I Never Knew Dogs Had Nine Lives
In the Great Scheme Of The Universe, which includes earthquakes in China and Italy, starvation in Somalia, genocide in Darfur, and chronic warfare on the seams of the Islamic world, saving the life of one dog is hardly worth noting.
Unless she's your dog.
This is her third save.
The first was finding her .
The second was when her leash caught in the elevator door and she bolted out on the third floor while the elevator progressed inexorably to the sixth floor. That time, the leash and her collar broke.
The third time was last night. Having previously experienced her tendancy to bolt in and out of the elevator, I've always held on to her collar when we're entering or exiting the elevator. The Husband neglected to do the same last night as he was bringing her back to the condo. He's got the flu, doesn't feel too hot himself, and frankly, the puppy is far more obedient to him than to me, so he wasn't expecting any problems.
They got on the elevator together. As the door started to close, something caught her attention and she bolted out the elevator door. The door closed despite The Husband's best effort to jam it open. The elevator again proceeded towards the top floor. He dropped the leash, hoping it would break and free the dog.
Had the leash been attached to her normal collar, that might have worked. Unfortunately, I bought a choke chain two weeks ago to try to curb her constant lunging at everything that interests her. Not that I mind her curiosity--I'm just tired of being knocked off my feet when 45 pounds of pure muscle decides to chase a blowing trash bag. I hate to admit it, but I'm starting to feel my age.
Choke chains don't break. They're made of tempered steel, or titanium, or something equally indestructive. The leash broke, but somehow her collar got stuck in the door as the leash pulled her, and the choke collar dragged her up along with the elevator.
The Husband had punched the next floor's button, got off and raced down the stairs in time to see our puppy being hoisted in the air by the elevator mechanism. The dog is screaming. I didn't know dogs could scream, either. He grabs her, punches the button to bring the elevator back to the entry floor, and then hoists the puppy up to his shoulder and holds her up so she isn't choking to death.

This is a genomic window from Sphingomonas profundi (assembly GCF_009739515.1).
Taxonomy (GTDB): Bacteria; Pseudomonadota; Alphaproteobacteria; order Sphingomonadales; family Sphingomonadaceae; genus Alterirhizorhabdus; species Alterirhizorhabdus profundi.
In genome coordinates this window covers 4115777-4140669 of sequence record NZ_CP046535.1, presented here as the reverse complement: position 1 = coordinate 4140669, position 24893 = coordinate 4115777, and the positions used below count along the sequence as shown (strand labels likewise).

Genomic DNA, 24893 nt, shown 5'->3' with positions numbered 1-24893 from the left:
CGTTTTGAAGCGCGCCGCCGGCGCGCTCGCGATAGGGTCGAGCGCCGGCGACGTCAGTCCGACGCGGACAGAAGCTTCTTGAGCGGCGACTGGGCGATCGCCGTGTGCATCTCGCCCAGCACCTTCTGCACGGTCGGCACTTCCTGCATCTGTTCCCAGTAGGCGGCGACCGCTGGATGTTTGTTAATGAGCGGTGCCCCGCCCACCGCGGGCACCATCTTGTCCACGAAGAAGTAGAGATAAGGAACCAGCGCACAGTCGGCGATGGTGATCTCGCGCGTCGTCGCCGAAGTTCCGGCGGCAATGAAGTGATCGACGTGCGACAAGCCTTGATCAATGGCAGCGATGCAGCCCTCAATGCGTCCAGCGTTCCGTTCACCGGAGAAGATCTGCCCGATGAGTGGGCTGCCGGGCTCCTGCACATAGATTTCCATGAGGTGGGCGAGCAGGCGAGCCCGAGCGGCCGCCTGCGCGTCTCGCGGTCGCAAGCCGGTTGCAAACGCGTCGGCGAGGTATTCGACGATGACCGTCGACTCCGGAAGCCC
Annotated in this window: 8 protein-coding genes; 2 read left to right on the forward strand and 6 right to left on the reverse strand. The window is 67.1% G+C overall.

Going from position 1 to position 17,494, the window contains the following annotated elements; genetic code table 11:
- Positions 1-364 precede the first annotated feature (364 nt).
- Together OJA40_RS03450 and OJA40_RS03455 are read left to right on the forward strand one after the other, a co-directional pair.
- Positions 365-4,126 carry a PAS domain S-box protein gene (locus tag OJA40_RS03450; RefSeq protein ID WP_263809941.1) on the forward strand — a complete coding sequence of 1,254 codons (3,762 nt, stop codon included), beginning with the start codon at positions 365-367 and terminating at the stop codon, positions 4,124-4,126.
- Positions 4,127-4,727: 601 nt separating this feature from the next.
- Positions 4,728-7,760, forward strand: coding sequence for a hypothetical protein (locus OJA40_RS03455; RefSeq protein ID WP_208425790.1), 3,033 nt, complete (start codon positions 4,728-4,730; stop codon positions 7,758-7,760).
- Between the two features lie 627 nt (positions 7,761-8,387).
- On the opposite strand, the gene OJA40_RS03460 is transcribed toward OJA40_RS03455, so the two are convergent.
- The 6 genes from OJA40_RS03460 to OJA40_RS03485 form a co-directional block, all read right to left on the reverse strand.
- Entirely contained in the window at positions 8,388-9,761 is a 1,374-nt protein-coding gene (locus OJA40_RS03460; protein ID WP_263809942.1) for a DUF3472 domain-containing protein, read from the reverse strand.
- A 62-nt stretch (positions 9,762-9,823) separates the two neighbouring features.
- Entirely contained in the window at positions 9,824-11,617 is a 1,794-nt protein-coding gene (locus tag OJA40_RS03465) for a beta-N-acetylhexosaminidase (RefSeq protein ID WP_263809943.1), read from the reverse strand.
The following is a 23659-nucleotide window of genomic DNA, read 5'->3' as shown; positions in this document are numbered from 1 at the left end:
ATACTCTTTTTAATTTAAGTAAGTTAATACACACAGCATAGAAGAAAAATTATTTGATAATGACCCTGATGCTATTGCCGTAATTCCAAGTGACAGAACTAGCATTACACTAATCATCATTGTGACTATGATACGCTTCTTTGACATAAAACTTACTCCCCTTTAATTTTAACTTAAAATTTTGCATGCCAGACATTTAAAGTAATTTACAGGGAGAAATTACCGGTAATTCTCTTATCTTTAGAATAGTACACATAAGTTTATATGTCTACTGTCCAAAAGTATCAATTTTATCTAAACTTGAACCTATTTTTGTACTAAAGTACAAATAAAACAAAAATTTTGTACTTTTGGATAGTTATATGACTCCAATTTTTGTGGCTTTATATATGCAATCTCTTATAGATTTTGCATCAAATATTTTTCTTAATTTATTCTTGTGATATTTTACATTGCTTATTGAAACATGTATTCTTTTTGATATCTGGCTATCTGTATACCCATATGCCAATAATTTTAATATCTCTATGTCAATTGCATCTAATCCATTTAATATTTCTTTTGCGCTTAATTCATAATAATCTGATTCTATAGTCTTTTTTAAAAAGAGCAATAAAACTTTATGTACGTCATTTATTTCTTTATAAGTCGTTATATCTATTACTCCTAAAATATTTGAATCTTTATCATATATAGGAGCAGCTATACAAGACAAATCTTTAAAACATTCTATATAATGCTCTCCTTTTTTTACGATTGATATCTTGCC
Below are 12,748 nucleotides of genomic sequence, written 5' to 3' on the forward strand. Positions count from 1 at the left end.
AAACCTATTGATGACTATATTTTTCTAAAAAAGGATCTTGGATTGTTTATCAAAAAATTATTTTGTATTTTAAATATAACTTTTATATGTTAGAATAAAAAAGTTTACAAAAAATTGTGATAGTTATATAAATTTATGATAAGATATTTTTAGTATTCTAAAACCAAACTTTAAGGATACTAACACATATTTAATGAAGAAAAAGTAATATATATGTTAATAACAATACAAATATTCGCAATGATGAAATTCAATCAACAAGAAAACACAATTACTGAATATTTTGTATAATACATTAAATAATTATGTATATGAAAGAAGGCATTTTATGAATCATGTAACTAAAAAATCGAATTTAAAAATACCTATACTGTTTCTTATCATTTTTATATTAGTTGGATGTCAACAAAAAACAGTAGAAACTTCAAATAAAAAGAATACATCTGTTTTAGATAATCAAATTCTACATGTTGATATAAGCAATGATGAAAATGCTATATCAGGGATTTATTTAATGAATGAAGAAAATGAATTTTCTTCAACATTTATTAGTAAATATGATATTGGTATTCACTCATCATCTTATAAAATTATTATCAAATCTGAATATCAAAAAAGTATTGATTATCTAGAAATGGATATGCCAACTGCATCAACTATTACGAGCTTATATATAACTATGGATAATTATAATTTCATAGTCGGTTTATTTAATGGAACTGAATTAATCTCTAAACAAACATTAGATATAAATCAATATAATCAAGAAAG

In the meantime, the neighbors have come out. One family is also a dog-lover and we've walked their puppy and ours together. The two pups are best friends who jump all over each other at every meeting.
The dog-lover husband runs inside to get some mechanical device to break the chain. I've run down to the entry floor because even from our apartment, over the television, I could hear our dog screaming. I get underneath her also in order to boost her up and free The Husband's hands, then tell both men to squeeze the device as hard as possible to break the chain.
They did it. The broke the chain. No chain collars ever again.
I wasn't too sure who was more petrified--the puppy or my husband. I had serious concerns about both of them collapsing. Dog-lover neighbors insisted we come into their condo, and gave everyone cookies (including the dogs) and gave us time to calm down.
It was the quietest night ever with this usually inexhaustible, overcharged bundle of canine companionship. She curled up on the couch and quivered. We even let her sleep on the bed that night, although she moved back to the couch after we fell asleep.
That's three saves. Three lives.
I'm praying we don't experience a fourth near-death event.